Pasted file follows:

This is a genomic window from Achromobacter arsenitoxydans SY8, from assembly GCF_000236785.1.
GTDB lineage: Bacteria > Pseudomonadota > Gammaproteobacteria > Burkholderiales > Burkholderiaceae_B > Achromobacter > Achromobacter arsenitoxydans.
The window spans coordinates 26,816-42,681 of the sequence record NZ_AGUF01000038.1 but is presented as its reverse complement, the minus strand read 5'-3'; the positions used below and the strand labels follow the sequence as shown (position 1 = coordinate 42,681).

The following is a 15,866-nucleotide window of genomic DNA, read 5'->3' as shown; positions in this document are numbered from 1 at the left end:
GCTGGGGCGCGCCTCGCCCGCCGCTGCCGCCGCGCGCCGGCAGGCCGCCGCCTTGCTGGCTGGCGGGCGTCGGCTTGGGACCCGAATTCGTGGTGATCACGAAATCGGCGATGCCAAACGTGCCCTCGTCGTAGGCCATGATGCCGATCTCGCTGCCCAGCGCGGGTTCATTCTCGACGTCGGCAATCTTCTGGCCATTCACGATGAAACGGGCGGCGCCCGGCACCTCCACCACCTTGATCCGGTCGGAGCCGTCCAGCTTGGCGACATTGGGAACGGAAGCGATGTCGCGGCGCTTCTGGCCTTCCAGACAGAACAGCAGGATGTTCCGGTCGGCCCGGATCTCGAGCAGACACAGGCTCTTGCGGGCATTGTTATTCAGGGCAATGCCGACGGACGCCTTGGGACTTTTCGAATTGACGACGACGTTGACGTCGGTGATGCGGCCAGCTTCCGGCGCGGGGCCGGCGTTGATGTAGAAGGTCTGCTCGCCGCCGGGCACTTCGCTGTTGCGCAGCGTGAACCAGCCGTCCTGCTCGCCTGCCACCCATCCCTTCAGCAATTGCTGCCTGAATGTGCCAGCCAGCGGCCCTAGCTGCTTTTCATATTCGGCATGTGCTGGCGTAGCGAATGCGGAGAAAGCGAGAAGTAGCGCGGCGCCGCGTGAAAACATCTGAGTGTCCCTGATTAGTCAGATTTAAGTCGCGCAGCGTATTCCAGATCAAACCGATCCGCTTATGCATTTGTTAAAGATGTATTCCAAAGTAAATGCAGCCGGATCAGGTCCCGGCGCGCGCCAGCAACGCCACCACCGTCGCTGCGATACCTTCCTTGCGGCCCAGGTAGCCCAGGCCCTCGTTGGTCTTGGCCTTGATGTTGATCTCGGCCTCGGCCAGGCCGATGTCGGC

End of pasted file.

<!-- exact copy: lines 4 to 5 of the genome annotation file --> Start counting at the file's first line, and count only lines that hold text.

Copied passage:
The following is a 15,866-nucleotide window of genomic DNA, read 5'->3' as shown; positions in this document are numbered from 1 at the left end:
GCTGGGGCGCGCCTCGCCCGCCGCTGCCGCCGCGCGCCGGCAGGCCGCCGCCTTGCTGGCTGGCGGGCGTCGGCTTGGGACCCGAATTCGTGGTGATCACGAAATCGGCGATGCCAAACGTGCCCTCGTCGTAGGCCATGATGCCGATCTCGCTGCCCAGCGCGGGTTCATTCTCGACGTCGGCAATCTTCTGGCCATTCACGATGAAACGGGCGGCGCCCGGCACCTCCACCACCTTGATCCGGTCGGAGCCGTCCAGCTTGGCGACATTGGGAACGGAAGCGATGTCGCGGCGCTTCTGGCCTTCCAGACAGAACAGCAGGATGTTCCGGTCGGCCCGGATCTCGAGCAGACACAGGCTCTTGCGGGCATTGTTATTCAGGGCAATGCCGACGGACGCCTTGGGACTTTTCGAATTGACGACGACGTTGACGTCGGTGATGCGGCCAGCTTCCGGCGCGGGGCCGGCGTTGATGTAGAAGGTCTGCTCGCCGCCGGGCACTTCGCTGTTGCGCAGCGTGAACCAGCCGTCCTGCTCGCCTGCCACCCATCCCTTCAGCAATTGCTGCCTGAATGTGCCAGCCAGCGGCCCTAGCTGCTTTTCATATTCGGCATGTGCTGGCGTAGCGAATGCGGAGAAAGCGAGAAGTAGCGCGGCGCCGCGTGAAAACATCTGAGTGTCCCTGATTAGTCAGATTTAAGTCGCGCAGCGTATTCCAGATCAAACCGATCCGCTTATGCATTTGTTAAAGATGTATTCCAAAGTAAATGCAGCCGGATCAGGTCCCGGCGCGCGCCAGCAACGCCACCACCGTCGCTGCGATACCTTCCTTGCGGCCCAGGTAGCCCAGGCCCTCGTTGGTCTTGGCCTTGATGTTGATCTCGGCCTCGGCCAGGCCGATGTCGGC